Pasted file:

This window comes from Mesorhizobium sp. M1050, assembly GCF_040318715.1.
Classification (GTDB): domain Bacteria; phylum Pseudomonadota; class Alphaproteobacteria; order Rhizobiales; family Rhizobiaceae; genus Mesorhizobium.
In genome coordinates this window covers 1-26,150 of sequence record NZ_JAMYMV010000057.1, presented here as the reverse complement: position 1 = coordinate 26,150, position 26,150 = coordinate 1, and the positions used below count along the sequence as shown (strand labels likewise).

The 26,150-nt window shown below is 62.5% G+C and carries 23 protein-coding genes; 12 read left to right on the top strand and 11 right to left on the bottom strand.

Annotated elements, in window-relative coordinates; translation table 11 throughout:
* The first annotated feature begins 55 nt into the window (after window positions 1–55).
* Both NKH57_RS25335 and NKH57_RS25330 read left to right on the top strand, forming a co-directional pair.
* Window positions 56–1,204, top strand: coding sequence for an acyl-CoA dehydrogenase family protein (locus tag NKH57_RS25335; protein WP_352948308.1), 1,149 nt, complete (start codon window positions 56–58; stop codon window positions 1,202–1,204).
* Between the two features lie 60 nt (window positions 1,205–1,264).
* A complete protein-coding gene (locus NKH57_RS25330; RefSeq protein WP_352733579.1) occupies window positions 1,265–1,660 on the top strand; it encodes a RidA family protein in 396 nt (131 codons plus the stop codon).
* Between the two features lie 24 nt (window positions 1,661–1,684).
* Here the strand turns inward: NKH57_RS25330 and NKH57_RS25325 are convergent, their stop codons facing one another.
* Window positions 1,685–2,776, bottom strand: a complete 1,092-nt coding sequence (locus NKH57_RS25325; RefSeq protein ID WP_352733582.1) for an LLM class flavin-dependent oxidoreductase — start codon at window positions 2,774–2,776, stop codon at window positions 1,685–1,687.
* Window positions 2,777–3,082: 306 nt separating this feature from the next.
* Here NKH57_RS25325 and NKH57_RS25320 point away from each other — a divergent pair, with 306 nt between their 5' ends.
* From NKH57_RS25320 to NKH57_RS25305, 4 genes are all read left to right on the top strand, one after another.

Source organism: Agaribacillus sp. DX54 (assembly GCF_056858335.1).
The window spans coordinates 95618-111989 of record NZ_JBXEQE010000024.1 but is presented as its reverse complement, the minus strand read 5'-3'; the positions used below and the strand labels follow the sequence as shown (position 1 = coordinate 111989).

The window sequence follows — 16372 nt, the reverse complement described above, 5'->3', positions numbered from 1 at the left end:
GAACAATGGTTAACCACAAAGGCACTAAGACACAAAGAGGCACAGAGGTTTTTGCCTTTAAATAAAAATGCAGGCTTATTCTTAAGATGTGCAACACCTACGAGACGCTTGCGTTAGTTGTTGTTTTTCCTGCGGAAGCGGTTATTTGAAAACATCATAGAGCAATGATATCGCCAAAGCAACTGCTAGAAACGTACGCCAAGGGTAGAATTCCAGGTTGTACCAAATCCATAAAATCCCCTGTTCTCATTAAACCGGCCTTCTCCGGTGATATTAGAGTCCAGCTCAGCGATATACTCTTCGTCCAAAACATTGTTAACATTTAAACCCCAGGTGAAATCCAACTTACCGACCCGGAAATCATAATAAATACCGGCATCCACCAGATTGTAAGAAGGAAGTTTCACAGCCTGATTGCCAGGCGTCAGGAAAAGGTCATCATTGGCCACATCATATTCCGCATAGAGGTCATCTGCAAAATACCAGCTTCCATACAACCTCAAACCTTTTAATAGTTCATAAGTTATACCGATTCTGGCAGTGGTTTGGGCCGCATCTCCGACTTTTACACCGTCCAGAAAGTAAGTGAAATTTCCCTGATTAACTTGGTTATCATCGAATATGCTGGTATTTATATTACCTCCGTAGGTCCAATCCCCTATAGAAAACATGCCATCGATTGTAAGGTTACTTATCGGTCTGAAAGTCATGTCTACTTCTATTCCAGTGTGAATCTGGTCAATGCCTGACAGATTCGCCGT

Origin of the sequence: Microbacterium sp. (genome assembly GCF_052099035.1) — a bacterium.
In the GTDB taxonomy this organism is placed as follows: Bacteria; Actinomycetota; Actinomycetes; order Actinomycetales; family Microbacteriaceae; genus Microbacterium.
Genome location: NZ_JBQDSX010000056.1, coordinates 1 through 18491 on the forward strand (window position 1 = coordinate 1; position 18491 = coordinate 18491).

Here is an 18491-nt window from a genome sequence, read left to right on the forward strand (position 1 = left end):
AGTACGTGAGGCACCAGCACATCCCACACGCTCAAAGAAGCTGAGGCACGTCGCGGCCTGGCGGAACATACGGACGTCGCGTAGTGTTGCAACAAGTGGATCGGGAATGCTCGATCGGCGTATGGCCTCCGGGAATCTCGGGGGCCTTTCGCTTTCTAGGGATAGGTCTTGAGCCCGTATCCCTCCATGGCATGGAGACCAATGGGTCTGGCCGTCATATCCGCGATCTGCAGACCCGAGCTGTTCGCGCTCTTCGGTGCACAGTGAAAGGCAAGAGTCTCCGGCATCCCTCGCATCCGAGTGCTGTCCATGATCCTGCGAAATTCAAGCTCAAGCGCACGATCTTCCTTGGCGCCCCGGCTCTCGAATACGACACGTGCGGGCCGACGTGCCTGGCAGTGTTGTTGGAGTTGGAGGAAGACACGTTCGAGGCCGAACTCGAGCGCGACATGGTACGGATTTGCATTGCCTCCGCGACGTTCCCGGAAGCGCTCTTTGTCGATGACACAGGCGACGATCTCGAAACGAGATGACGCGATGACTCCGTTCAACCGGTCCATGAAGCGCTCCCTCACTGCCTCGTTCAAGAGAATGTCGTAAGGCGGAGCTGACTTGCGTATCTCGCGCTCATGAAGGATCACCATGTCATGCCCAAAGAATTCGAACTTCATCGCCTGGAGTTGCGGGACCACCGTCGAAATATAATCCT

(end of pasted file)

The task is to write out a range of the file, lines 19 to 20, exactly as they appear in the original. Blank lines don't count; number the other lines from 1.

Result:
The window sequence follows — 16372 nt, the reverse complement described above, 5'->3', positions numbered from 1 at the left end:
GAACAATGGTTAACCACAAAGGCACTAAGACACAAAGAGGCACAGAGGTTTTTGCCTTTAAATAAAAATGCAGGCTTATTCTTAAGATGTGCAACACCTACGAGACGCTTGCGTTAGTTGTTGTTTTTCCTGCGGAAGCGGTTATTTGAAAACATCATAGAGCAATGATATCGCCAAAGCAACTGCTAGAAACGTACGCCAAGGGTAGAATTCCAGGTTGTACCAAATCCATAAAATCCCCTGTTCTCATTAAACCGGCCTTCTCCGGTGATATTAGAGTCCAGCTCAGCGATATACTCTTCGTCCAAAACATTGTTAACATTTAAACCCCAGGTGAAATCCAACTTACCGACCCGGAAATCATAATAAATACCGGCATCCACCAGATTGTAAGAAGGAAGTTTCACAGCCTGATTGCCAGGCGTCAGGAAAAGGTCATCATTGGCCACATCATATTCCGCATAGAGGTCATCTGCAAAATACCAGCTTCCATACAACCTCAAACCTTTTAATAGTTCATAAGTTATACCGATTCTGGCAGTGGTTTGGGCCGCATCTCCGACTTTTACACCGTCCAGAAAGTAAGTGAAATTTCCCTGATTAACTTGGTTATCATCGAATATGCTGGTATTTATATTACCTCCGTAGGTCCAATCCCCTATAGAAAACATGCCATCGATTGTAAGGTTACTTATCGGTCTGAAAGTCATGTCTACTTCTATTCCAGTGTGAATCTGGTCAATGCCTGACAGATTCGCCGT